Is Pope Francis doing enough to put an end to abuse within the Catholic Church?

Pope Francis has described abuse by priests as an “absolute monstrosity” and a “terrible sin” in a foreword to a book dedicated to the victims of clerical abuse.

The Holy Father vowed to crack down on perpetrators and pledged zero tolerance for the guilty.

"We will counter those priests who betrayed their calling with the most strenuous measures,” he wrote.

“This also applies to the bishops and cardinals who protected these priests – as happened repeatedly in the past."

The book,  "Father, I Forgive You: Abused But Not Broken" was written by the 58-year-old Swiss man, Daniel Pittet, who was first raped by a Catholic priest 50 years ago.

Pope Francis has encouraged victims of clerical abuse to come forward

For four years, Pittet was sadistically abused but he has since forgiven his attacker.

"Forgiveness does not heal the wounds or wipe away the misery... forgiving him has allowed me to burst the chains that bound me to him and prevented me from living,” he declared in the book.

The Church has since defrocked the priest in question and Pope Francis said he had been deeply moved by Pittet’s ability to forgive the abuser.

Earlier he also phoned Rufino Varela, an Argentine man who was abused by an Irish brother at a élite Christian Brothers school in Buenos Aires.

The abuser offered the then 12-year-old sweets and told them they should keep what happened as a secret between them and God.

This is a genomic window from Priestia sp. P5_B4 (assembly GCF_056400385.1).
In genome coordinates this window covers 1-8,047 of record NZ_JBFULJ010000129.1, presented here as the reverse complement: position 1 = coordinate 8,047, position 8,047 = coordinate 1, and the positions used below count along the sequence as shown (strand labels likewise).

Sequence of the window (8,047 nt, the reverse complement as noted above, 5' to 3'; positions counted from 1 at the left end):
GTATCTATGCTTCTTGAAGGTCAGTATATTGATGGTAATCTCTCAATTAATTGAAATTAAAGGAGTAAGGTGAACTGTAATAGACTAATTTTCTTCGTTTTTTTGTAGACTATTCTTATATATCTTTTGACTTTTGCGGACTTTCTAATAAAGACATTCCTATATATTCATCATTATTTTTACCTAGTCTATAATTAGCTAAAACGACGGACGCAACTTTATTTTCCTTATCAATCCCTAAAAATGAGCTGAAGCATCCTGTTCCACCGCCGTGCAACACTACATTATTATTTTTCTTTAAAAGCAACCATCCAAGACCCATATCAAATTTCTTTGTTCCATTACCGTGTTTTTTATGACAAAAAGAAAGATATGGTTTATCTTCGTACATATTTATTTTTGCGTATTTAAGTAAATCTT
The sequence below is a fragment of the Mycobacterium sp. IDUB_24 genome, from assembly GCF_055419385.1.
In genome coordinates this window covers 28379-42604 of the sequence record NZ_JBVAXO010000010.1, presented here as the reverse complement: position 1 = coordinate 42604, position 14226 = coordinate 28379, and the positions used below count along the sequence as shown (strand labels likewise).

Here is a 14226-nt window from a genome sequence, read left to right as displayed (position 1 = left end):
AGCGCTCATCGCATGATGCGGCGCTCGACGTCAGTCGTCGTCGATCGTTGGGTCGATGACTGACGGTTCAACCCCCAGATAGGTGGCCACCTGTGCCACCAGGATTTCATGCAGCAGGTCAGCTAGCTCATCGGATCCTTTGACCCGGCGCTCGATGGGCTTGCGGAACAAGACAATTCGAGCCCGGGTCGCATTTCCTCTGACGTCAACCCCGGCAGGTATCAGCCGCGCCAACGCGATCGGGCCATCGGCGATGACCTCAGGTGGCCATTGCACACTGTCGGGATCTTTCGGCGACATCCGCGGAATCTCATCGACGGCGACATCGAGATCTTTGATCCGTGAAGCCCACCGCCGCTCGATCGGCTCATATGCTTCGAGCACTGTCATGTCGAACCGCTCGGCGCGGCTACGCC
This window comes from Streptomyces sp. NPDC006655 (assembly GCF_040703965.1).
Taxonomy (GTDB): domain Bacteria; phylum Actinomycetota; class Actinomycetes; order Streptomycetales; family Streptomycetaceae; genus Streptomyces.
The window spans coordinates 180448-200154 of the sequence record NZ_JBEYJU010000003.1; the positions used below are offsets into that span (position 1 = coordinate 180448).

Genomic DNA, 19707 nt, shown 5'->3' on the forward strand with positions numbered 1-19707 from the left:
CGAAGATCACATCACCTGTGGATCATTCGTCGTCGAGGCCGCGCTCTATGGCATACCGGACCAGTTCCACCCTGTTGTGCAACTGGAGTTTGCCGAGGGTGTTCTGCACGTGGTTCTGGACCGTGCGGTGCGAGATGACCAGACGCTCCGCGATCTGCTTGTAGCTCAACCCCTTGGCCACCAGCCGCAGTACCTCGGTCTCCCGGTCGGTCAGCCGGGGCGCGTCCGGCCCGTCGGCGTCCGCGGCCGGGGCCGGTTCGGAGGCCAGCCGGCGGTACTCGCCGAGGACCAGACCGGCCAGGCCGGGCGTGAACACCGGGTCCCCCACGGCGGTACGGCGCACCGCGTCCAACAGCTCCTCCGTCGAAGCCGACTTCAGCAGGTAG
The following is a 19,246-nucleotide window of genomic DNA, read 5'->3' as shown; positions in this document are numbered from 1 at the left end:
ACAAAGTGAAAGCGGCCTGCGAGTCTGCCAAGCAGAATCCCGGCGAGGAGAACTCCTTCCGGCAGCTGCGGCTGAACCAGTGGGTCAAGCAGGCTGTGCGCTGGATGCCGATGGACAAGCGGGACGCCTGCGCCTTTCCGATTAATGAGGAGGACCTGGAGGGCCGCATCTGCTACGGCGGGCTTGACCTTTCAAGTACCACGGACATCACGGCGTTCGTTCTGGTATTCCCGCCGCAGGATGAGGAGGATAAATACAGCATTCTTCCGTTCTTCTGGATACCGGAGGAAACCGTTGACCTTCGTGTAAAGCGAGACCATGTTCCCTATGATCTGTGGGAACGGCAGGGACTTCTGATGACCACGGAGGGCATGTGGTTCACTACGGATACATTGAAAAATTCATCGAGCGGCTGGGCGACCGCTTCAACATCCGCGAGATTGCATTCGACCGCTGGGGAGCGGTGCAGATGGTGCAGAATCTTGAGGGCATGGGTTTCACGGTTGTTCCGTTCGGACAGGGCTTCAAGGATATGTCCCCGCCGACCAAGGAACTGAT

Some twenty other former pupils at the school have gone public detailing similar acts of depravity.

His former school offered him counseling and begged him not to go public but the pope, who served as the city’s Archbishop for 15 years, told Valera, “Rufino, you have a mission [to expose abusers] and I appreciate that. You have a big heart. You want justice.”

“Francisco,” he replied, “I can’t believe the Christian Brothers congregation is still handling schools after the Ryan and Murphy reports [in Ireland]. Please do something. All the churches are going to be empty.”

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Irish victim of sexual abuse claims the Vatican is all talk no action when it comes to ending clerical abuse

Since his election as pontiff in 2013, Pope Francis has often spoken movingly about his horror at clerical sexual abuse but critics say he has not done enough to tackle the greatest moral crisis facing the Church since Martin Luther nailed his “Ninety-five Theses” to the door of a German chapel.

In March this year, Marie Collins, an Irish victim of sexual abuse, resigned in frustration from the Vatican’s Pontifical Commission for the Protection of Minors.

Afterward, she wrote about her incredulity at the Church’s refusal to cooperate with or fulfill even the simplest recommendations from the Commission.

“The last straw for me,” she thundered, “[was that] at our request, the pope instructed all departments in the Vatican to ensure all correspondence from victims/survivors receives a response. I learned in a letter from this particular dicastery last month that they are refusing to do so.

“It is a reflection,” she concluded, “of how this whole abuse crisis in the Church has been handled: with fine words in public and contrary actions behind closed doors.”

H/T: Thomson Reuters